(This is a guest post by Evan Fales about Deepak Chopra’s recent challenge to the new atheists.)
This is a publicity stunt.  He’s smart enough to have picked what may be the biggest unsolved puzzle for naturalism.  At the same time, his challenge is seriously vague in its wording.  What exactly does he mean by ‘biological basis’?  Would an invariant neurological correlate of a mental event-type do?  A neurological cause?  Does he need identity?  Supervenience?  What counts as a “valid” scientific explanation?  True?  Serious contender?  He’s got goal-posts he can move backwards, sideways, up-side down.
I actually have a possible solution for the qualia problem.  But it depends upon a solution to what I think is really the most fundamental (and hard) problem of consciousness:  the problem of (original) intentionality.  (Computers have imputed, or derived intentionality:  their operations “mean” what they do because we assign a semantics – and interpretation – to their syntactic operations.  But our mental states intend what content they have originally – not because it’s assigned to our minds by some other mind.)  I have no idea how to understand this physicalistically.  On the other hand, I have no idea how to understand it theistically either.  God could make a brain (I suppose), and impute semantic content to its operations (just as we can do for a computer), but how would he insert original intentionality into the thing?  I’m sure Chopra has no better explanation of that than I do.

bookmark_borderRichard Swinburne’s newest book: Mind, Brain, and Free Will

This book will be published May 15, 2013. Here is the book’s description on Amazon:

Mind, Brain, and Free Will presents a powerful new case for substance dualism (the idea that humans consist of two parts–body and soul) and for libertarian free will (that humans have some freedom to choose between alternatives, independently of the causes which influence them). Richard Swinburne argues that answers to questions about mind, body, and free will depend crucially on the answers to more general philosophical questions. He begins by analyzing the criteria for one event being the same as another, one substance being the same as another, and a state of affairs being metaphysically possible; and then goes on to analyze the criteria for a belief about these issues being justified. Pure mental events (including conscious events) are distinct from physical events and interact with them. Swinburne claims that no result from neuroscience or any other science could show that interaction does not take place; and illustrates this claim by showing that recent scientific work (such as Libet’s experiments) has no tendency whatever to show that our intentions do not cause brain events. He goes on to argue for agent causation, and claims that–to speak precisely–it is we, and not our intentions, that cause our brain events. It is metaphysically possible that each of us could acquire a new brain or continue to exist without a brain; and so we are essentially souls. Brain events and conscious events are so different from each other that it would not be possible to establish a scientific theory which would predict what each of us would do in situations of moral conflict. Hence given a crucial epistemological principle (the Principle of Credulity) we should believe that things are as they seem to be: that we make choices independently of the causes which influence us. According to Swinburne’s lucid and ambitious account, it follows that we are morally responsible for our actions.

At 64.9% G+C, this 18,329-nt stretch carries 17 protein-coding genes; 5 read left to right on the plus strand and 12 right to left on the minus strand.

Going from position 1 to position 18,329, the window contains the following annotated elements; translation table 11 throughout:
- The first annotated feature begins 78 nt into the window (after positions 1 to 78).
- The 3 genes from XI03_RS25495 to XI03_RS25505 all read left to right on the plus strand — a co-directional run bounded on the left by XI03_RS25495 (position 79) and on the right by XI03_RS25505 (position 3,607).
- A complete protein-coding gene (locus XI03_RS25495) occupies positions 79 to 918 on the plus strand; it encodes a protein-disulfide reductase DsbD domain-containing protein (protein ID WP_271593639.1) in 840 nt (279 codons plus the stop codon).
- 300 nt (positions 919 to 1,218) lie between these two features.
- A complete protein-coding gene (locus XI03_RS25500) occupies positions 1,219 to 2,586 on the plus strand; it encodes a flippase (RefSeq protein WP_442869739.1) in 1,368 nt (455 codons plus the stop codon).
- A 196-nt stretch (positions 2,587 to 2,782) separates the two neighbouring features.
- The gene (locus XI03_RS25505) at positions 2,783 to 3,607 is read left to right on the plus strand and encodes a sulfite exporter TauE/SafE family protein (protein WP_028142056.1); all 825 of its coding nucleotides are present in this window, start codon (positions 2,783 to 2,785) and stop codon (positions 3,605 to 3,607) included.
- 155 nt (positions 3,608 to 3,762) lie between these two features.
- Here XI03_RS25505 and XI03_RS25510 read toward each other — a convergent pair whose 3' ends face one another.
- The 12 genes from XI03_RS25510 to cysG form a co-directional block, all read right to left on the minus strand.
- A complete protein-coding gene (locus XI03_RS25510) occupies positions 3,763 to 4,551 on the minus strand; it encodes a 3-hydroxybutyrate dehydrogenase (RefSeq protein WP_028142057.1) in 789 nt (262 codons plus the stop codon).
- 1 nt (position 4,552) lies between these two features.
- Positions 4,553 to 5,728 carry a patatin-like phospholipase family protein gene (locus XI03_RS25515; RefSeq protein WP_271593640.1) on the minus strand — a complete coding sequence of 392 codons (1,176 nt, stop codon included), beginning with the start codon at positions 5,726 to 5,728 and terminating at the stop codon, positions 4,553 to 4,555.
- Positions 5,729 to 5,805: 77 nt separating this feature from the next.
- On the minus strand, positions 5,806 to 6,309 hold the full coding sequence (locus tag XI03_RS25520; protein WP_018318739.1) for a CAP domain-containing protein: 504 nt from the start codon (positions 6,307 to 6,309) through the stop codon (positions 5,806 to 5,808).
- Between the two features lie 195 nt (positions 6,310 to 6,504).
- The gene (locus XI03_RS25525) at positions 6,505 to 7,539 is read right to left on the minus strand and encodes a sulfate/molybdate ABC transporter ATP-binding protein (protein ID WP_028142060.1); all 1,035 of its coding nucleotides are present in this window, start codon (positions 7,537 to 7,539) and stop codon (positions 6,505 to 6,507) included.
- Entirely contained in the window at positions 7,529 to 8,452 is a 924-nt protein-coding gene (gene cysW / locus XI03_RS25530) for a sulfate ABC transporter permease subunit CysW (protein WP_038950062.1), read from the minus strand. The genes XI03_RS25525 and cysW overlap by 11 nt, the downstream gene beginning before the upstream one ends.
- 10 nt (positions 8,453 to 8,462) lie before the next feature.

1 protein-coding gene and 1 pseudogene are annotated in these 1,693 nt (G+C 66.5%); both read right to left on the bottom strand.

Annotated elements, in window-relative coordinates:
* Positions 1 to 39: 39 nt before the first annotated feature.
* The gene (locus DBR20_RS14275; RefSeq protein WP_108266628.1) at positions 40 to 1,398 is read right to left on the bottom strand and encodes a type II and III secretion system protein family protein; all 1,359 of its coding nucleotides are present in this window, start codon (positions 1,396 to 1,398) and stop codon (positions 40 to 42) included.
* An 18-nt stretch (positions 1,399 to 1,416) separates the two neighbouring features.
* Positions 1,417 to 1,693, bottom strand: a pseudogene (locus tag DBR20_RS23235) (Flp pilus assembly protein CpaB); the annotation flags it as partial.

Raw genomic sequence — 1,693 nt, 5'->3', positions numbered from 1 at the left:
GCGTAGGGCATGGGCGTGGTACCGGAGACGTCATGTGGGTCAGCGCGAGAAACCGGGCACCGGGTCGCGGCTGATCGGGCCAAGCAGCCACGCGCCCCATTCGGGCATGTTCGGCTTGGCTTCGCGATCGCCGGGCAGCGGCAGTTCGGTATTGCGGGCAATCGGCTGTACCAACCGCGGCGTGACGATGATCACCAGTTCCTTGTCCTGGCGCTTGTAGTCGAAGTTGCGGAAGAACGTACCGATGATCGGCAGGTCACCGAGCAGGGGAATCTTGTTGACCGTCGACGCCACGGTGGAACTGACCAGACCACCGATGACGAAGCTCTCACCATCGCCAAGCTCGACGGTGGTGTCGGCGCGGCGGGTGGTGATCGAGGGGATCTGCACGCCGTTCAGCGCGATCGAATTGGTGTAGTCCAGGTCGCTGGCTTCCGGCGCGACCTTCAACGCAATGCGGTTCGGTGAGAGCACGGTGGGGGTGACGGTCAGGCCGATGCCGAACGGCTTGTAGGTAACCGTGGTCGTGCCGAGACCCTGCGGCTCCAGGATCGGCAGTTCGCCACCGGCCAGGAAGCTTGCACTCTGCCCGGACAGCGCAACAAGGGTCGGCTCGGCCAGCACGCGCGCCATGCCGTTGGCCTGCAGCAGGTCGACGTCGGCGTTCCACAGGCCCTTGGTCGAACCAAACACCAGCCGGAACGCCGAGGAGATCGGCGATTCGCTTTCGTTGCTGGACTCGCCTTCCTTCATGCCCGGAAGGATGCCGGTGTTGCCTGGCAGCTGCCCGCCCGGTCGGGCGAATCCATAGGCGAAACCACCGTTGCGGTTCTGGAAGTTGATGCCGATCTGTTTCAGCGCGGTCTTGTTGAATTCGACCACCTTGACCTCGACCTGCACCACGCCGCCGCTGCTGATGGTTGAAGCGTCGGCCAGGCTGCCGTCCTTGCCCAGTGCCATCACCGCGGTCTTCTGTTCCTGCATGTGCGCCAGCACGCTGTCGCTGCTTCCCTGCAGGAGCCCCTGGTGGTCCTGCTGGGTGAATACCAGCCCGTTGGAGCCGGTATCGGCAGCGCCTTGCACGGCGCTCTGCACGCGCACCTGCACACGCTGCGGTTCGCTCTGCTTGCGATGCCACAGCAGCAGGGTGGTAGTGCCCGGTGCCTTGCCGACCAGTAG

LINK to Amazon

bookmark_borderIf There Is No God, Then Why Do So Many People Believe in God?

A reader recently asked me this question.

I was raised Catholic and even as a child I just couldn’t believe that if there was a God who created the universe and, by extension, us, that He wouldn’t expect us to use our brain to reason and learn was was real and unreal.  My major concern, I guess, is that so very many educated, intelligent, and respected people claim to believe.  Why do they believe when I don’t?? What am I missing?  Or perhaps, what are they missing?  I’m reasonable intelligent but I just cannot reach the same conclusions as believers seem to reach.

I think this is a great question. Atheists throughout history have tried to explain religious belief by appealing to wish fulfillment, the influence of family and culture, the (alleged) irrationality or ignorance of theists, and so forth.

In my opinion, the best explanation comes from the cognitive science of religion: humans evolved a Hypersensitive Agency Detection Device (HADD). Most humans seem to be hard-wired to believe that agents explain various facts; this tendency seems to include all sorts of invisible agents, including God, gods, ghosts, and so forth. The advance of science has systematically reduced the need to invoke invisible agents, by providing naturalistic explanations for things previously explained by invisible agents.

ETA: Fixed a typo in an earlier version that referred to a “Hyperactive,” as opposed to a “Hypersensitive,” Agency Detection Device.